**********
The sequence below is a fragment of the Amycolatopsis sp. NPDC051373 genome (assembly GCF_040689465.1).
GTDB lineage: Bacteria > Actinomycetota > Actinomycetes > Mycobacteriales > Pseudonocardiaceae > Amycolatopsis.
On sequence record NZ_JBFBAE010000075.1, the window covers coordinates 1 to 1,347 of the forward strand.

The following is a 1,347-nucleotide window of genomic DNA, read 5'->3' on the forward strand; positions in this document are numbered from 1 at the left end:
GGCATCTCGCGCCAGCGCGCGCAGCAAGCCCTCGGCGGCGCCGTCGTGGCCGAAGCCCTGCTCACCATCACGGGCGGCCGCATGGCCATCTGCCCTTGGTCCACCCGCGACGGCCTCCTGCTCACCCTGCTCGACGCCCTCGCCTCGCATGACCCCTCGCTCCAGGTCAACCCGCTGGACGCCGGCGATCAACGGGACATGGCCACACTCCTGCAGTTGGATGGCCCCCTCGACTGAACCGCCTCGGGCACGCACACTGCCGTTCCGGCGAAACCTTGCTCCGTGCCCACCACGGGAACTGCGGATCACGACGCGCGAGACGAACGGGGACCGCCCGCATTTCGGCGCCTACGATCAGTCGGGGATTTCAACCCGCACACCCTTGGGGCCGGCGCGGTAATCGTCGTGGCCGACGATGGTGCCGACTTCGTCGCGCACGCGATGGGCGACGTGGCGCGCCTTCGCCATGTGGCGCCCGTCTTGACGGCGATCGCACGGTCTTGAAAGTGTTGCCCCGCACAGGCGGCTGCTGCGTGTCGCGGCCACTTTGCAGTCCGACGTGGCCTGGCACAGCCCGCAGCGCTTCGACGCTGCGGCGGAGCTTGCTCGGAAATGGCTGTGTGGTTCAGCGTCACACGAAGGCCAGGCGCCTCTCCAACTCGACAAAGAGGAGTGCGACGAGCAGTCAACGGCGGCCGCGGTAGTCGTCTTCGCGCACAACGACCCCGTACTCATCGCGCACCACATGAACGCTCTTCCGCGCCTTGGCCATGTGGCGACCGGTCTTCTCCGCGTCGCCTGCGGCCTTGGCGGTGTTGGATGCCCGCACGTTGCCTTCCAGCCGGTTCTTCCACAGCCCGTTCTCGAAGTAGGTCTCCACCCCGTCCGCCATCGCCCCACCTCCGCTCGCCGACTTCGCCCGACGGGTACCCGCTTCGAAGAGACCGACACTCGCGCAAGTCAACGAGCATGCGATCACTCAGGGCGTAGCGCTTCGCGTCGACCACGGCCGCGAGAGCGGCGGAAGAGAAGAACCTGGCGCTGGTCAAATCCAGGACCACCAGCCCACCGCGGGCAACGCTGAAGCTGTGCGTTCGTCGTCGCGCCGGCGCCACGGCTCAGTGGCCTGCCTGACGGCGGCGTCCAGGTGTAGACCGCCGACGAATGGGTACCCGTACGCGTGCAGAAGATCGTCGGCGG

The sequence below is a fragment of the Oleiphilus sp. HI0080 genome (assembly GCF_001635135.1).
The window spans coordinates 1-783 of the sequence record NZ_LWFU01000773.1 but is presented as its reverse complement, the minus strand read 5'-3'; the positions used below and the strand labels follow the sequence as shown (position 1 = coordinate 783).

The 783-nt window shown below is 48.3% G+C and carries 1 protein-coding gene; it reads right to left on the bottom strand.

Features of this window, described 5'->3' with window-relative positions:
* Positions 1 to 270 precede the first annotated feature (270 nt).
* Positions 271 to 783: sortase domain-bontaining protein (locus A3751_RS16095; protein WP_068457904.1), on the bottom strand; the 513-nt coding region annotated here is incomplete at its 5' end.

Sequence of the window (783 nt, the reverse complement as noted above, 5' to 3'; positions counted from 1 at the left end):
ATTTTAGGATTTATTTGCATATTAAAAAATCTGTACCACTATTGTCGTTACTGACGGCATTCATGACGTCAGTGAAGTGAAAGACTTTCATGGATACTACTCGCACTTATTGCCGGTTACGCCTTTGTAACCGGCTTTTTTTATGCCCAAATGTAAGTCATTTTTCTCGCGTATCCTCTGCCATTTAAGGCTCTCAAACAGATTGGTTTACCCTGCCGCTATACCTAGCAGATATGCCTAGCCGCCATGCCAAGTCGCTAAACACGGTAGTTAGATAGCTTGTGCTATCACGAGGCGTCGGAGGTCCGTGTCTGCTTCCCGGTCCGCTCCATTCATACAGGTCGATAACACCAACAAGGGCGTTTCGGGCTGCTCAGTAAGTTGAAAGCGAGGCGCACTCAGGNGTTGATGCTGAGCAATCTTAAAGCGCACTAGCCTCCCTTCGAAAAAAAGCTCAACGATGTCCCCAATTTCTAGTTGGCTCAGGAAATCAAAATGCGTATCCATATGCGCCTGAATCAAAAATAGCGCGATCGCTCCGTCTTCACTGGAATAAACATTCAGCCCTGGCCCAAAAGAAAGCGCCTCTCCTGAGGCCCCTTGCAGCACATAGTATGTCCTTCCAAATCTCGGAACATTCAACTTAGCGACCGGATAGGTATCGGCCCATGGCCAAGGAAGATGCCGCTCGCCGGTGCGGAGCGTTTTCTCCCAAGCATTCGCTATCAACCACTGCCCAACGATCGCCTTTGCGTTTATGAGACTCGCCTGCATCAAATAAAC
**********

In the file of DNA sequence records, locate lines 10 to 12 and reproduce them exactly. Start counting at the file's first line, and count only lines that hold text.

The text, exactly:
* Positions 1 to 270 precede the first annotated feature (270 nt).
* Positions 271 to 783: sortase domain-bontaining protein (locus A3751_RS16095; protein WP_068457904.1), on the bottom strand; the 513-nt coding region annotated here is incomplete at its 5' end.

Sequence of the window (783 nt, the reverse complement as noted above, 5' to 3'; positions counted from 1 at the left end):